Adrian J. Lew

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Recently, graphics processing units (GPUs) have had great success in accelerating many numerical computations. We present their application to computations on unstructured meshes such as those in finite element methods. Multiple approaches in assembling and solving sparse linear systems with NVIDIA GPUs and the Compute Unified Device Architecture (CUDA) are(More)
Discontinuous Galerkin (DG) finite-element methods for secondand fourth-order elliptic problems were introduced about three decades ago. These methods stem from the hybrid methods developed by Pian and his coworker [25]. At the time of their introduction, DG methods were generally called interior penalty methods, and were considered by Baker [4], Douglas(More)
We present an artificial viscosity scheme tailored to finite-deformation Lagrangian calculations of shocks in materials with or without strength on unstructured tetrahedral meshes of arbitrary order. The artificial viscous stresses are deviatoric and satisfy material-frame indifference exactly. We have assessed the performance of the method on selected(More)
The goal of this paper is to motivate, introduce and demonstrate a novel approach to stabilizing Discontinuous Galerkin (DG) methods in nonlinear elasticity problems. The stabilization term adapts to the solution of the problem by locally changing the size of a penalty term on the appearance of discontinuities, with the goal of better approximating the(More)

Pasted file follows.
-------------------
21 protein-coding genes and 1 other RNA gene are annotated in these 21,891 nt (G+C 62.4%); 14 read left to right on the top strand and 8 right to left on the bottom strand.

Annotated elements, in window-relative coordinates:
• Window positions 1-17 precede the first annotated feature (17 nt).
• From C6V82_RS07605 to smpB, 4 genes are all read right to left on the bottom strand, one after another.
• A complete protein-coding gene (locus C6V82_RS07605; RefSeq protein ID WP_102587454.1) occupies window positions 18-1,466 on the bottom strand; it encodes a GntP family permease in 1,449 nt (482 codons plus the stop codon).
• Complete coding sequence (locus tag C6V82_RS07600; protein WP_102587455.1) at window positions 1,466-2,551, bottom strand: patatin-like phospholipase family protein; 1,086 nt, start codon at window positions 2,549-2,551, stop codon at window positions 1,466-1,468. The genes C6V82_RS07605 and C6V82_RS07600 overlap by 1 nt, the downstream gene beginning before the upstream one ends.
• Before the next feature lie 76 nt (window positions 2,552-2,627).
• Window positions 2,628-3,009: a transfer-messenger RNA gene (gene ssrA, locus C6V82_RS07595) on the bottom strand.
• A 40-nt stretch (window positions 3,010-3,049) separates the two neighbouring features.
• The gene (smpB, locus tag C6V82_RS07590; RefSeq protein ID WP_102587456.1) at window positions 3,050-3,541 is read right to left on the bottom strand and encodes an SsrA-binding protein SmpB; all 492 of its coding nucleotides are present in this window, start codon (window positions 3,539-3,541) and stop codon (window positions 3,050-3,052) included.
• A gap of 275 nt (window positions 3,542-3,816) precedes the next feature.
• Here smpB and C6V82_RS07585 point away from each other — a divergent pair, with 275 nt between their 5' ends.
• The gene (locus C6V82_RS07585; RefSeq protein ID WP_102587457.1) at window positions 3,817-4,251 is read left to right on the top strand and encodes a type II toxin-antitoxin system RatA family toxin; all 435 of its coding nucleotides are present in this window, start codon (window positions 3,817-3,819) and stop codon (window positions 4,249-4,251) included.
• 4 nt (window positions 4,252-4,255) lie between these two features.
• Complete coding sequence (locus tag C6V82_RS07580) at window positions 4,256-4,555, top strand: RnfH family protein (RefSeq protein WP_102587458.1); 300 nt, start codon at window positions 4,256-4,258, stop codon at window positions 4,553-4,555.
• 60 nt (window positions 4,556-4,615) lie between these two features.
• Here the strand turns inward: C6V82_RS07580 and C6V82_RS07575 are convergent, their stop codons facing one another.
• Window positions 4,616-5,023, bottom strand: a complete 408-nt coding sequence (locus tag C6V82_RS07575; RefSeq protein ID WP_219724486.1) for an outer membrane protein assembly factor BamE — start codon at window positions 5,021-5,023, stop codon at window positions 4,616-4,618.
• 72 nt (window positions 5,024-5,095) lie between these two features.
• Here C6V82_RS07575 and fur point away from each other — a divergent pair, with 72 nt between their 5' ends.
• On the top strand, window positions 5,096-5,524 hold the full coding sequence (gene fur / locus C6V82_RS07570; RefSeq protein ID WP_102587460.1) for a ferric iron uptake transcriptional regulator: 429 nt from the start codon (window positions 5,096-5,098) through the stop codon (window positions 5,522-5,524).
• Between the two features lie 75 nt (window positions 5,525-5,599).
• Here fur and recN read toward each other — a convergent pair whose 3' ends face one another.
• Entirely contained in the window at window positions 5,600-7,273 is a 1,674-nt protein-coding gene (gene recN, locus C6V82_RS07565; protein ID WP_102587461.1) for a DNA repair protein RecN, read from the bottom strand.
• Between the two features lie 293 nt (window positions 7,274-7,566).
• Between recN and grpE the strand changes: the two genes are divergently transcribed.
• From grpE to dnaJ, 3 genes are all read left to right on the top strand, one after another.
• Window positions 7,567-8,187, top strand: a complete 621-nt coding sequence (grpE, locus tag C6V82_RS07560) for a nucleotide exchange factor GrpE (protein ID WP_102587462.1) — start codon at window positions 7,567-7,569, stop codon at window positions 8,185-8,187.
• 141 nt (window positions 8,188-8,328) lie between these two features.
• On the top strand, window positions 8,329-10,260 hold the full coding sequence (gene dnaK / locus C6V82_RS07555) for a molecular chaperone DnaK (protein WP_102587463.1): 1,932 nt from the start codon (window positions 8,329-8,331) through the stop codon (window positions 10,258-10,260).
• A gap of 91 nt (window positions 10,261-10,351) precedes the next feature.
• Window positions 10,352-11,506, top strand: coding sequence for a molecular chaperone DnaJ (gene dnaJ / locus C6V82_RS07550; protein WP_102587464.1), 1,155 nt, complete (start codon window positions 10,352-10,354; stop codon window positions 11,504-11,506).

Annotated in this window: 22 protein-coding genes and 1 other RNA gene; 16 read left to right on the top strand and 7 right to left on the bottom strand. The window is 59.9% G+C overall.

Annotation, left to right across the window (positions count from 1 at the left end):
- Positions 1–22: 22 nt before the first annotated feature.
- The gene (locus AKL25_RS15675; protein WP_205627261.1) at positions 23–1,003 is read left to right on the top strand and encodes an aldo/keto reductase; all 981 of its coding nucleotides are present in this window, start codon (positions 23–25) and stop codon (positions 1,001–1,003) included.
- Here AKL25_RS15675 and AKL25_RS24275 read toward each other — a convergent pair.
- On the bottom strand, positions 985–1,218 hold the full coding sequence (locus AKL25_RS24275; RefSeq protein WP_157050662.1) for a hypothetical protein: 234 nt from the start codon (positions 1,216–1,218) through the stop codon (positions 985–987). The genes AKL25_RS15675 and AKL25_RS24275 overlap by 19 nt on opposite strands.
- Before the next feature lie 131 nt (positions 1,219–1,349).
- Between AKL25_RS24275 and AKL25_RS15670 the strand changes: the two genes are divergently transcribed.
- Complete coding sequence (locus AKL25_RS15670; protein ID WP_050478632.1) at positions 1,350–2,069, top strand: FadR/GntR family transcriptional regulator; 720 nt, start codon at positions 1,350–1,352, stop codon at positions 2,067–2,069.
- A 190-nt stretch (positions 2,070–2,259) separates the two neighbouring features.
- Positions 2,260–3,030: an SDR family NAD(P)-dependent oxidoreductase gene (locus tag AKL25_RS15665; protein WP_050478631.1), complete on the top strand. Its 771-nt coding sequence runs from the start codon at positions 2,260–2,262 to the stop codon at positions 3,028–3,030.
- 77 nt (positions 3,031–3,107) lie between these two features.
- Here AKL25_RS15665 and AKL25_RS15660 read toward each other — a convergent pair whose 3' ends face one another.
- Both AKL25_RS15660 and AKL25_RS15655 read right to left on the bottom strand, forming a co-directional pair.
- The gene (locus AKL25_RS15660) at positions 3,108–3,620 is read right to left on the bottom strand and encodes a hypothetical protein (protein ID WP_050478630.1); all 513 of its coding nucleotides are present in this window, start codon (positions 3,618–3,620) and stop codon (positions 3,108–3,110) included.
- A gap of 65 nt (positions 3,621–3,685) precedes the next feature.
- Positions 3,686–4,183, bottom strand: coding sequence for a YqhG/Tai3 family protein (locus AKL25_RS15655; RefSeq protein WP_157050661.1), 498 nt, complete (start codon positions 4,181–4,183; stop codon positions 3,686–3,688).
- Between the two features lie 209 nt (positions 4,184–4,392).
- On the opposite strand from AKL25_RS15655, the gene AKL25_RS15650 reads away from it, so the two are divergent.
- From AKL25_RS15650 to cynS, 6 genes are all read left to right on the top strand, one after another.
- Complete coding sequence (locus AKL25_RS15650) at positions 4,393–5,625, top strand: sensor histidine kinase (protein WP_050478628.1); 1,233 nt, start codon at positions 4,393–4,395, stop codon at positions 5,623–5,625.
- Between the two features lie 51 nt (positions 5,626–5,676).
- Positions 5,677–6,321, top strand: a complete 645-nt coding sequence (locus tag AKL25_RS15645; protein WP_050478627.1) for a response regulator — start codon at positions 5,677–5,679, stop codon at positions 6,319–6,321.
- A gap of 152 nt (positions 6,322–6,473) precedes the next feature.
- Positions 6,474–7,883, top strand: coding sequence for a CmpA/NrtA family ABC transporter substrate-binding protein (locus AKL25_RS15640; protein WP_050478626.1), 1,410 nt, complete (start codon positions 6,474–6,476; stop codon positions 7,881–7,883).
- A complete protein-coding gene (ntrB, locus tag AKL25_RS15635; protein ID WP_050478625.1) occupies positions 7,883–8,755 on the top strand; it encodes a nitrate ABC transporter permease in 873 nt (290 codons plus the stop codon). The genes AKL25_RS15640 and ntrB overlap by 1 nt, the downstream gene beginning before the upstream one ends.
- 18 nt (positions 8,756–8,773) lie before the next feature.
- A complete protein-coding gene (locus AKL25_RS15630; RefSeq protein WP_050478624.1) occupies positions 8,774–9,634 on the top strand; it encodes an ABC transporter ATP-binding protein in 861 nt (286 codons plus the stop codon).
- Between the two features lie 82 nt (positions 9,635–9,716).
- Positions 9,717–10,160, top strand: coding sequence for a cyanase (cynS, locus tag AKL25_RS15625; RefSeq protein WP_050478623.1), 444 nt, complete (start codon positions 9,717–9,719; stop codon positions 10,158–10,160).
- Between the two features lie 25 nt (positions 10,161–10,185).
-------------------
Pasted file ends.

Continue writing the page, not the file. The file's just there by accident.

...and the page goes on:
This is the second of two papers in which we motivate, introduce and analyze a new type of strategy for the stabilization of discontinuous Galerkin (DG) methods in nonlinear elastic problems. The foremost goal behind it is to enhance the robustness of the method without deteriorating the accuracy of the resulting solutions. Its distinctive property is that(More)
This paper presents a scalable parallel variational time integration algorithm for nonlinear elastodynamics with the distinguishing feature of allowing each element in the mesh to have a possibly different time step. Furthermore, the algorithm is obtained from a discrete variational principle, and hence it is termed Parallel Asynchronous Variational(More)
We introduce a framework for the design of finite element methods for two-dimensional moving boundary problems with prescribed boundary evolution that have arbitrarily high order of accuracy, both in space and in time. At the core of our approach is the use of a universal mesh: a stationary background mesh containing the domain of interest for all times(More)
We propose a family of methods for simulating two-dimensional incompressible, low Reynolds number flow around a moving obstacle whose motion is prescribed. The methods make use of a universal mesh: a fixed background mesh that adapts to the geometry of the immersed obstacle at all times by adjusting a few elements in the neighborhood of the obstacle’s(More)